Step 1: Identify the products you wish to sell.
Look at your inventory.
- Are there any products you’d like to direct your customers’ attention to quickly?
- Do you have too many of something and wish to reduce the inventory?
- Are there new and exciting things that you want to highlight?
- Choose products for your Product List that are within the same category (i.e. TVs) but that may differ in terms of features not necessarily narrowed down by a filter. You will want to choose approximately 5 – 15 products to add to your Product List, including featured products and alternate suggestions.
Step 2: Create your Product List.
Once you have chosen the products you wish to sell, follow these instructions for adding them to your Digital Decider’s Product List:
- Click on the “Manage Products” button.
- Click on the “Add Product” button to fill in product information. Fields with red asterisks are required.
- Enter a product name. One suggestion is to use the name that is shown on the web page on which that the product appears.
- Copy and paste the URL of the web page on which the product appears. This will ensure that the Decider you create will take your customer to this specific web page correctly.
- Right-click on the picture of the product that appears on its web page and choose “Copy image address” then paste this into the field called “Image URL.”
- For the “Explanation” field, a suggestion is to copy and paste the description that is already written and displayed for the product on its web page. Edit as needed, or, write your own explanation instead.
- Write anything else you may wish to remember about the product in the “Notes” field.
- Click on the “Add New Product” button to close the dialog box. Now, when you click on “Manage Products” you will see a small photo of the product you added, along with the Product Name. If you click “Edit,” you will be able to review the information you entered when you added this product. You can also delete this product from the list if you wish.
- Keep adding products in the same manner until you are finished.
Below is a screenshot of a product that has been added to a Product List:
Step 3: Determine the distinguishing features among those products.
A good salesperson knows the important differences between the items being sold in a category of products. For example, some TVs are LCD, others are plasma and an expert can explain the technical differences. Some headphones are best for use in an office, some are better to use at the gym because of the conditions found in those locations. The average consumer would have to research online for a while to figure out which product is best for them based on features other than those in filters (i.e. price, brand). Who at your company knows the distinguishing details, technical or otherwise, best among the products you have chosen? This person is most likely the one who would be best suited for this task.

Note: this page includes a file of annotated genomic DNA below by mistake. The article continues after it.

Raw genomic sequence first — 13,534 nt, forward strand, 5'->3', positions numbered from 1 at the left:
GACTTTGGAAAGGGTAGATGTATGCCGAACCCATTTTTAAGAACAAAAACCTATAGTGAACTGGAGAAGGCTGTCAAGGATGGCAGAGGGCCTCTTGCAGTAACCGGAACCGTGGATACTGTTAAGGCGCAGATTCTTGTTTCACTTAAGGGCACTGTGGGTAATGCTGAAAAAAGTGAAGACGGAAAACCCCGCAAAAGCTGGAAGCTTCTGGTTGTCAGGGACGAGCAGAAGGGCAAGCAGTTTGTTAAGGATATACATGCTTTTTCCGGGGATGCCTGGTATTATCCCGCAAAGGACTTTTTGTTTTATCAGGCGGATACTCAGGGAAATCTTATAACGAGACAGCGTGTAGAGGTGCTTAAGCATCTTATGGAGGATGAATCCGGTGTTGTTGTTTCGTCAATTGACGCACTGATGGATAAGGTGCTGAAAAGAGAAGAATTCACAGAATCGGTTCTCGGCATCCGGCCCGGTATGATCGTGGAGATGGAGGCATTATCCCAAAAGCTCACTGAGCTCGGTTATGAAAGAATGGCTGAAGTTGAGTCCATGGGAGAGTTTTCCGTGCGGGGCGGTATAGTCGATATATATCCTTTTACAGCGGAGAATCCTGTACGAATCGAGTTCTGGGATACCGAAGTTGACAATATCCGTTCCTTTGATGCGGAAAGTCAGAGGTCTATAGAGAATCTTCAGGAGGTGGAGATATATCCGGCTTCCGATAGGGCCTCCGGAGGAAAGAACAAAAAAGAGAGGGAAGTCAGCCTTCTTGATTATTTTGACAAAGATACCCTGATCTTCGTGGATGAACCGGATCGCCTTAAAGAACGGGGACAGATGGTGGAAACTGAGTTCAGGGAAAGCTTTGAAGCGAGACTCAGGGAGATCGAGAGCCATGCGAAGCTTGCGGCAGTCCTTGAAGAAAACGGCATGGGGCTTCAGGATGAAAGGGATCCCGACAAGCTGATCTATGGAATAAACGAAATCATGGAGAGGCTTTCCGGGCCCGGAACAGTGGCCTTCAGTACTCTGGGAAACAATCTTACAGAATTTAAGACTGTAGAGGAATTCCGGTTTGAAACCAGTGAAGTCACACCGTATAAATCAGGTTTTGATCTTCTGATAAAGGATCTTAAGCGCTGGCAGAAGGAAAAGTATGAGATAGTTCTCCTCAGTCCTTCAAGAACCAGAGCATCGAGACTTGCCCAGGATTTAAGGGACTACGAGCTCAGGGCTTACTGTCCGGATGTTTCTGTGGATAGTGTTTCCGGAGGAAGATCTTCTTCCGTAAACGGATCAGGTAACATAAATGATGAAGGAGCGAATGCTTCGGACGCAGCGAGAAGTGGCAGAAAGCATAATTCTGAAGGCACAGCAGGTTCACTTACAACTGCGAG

Here are some guidelines for determining the distinguishing features among the products you have chosen:
- Read the web page descriptions of the products you have chosen. The descriptions often contain adjectives that pinpoint the special uses or advantages of the particular product.
- Read the product details and check for any specifications that could be important to compare.
- Finally, it is quite helpful to make a table of product names and features. Here’s a simplified example for headphones:
|“Quiet Comfort 25”||no||yes||no|
A table like this will help you with the next step—writing Decider Questions and Answers.
Step 4: Write the Decider Questions and Answers.
Now that you have chosen the products in a certain category and have compared and tabulated their important features, you can write smart questions that lead your customer to a great product for them. Ideally, you would choose a seasoned salesperson who works on an a real sales floor to write a Decider based on the questions he or she would actually ask a customer in order to discover the best product based on the customer’s needs, constraints and wants. But almost anyone can write good questions and answers if they follow a few guidelines:
- Think in terms of Why? Where? and/or When? versus “What?” Using headphones as an example again, asking the question, “Where will you use your headphones most often?” is a better way of determining if the headphones must be waterproof (for a pool), isolate noise well (on a train), or be wireless (for an office) rather than asking “What feature do you want in a set of headphones?” The customer may not always know much about a feature without researching it first.
- Ask questions about the conditions the product will be used in as well. For instance, outdoors vs. indoors, large room vs. small room, wet area vs. dry area, level driveway or sloped driveway, etc.
- Although not as good as the above, it’s ok to ask a question like, “Which is more important to you?” and give two options, because the purpose of a Decider is to narrow down the options in a way that is helpful to the consumer.
- Avoid asking closed-ended, yes/no questions. Digital Deciders are great because every time someone answers a question, their answer shows up at the top of the window so, basically, they see a summary of the things they want. Here’s an example using a Family Activities Decider (the questions asked were, “What’s the season?” “Target age?” and “Maximum driving time?”):
Notice that this Decider helps someone choose a fun activity to do with their kids, not a product to purchase. Digital Deciders can be used for all kinds of decision trees!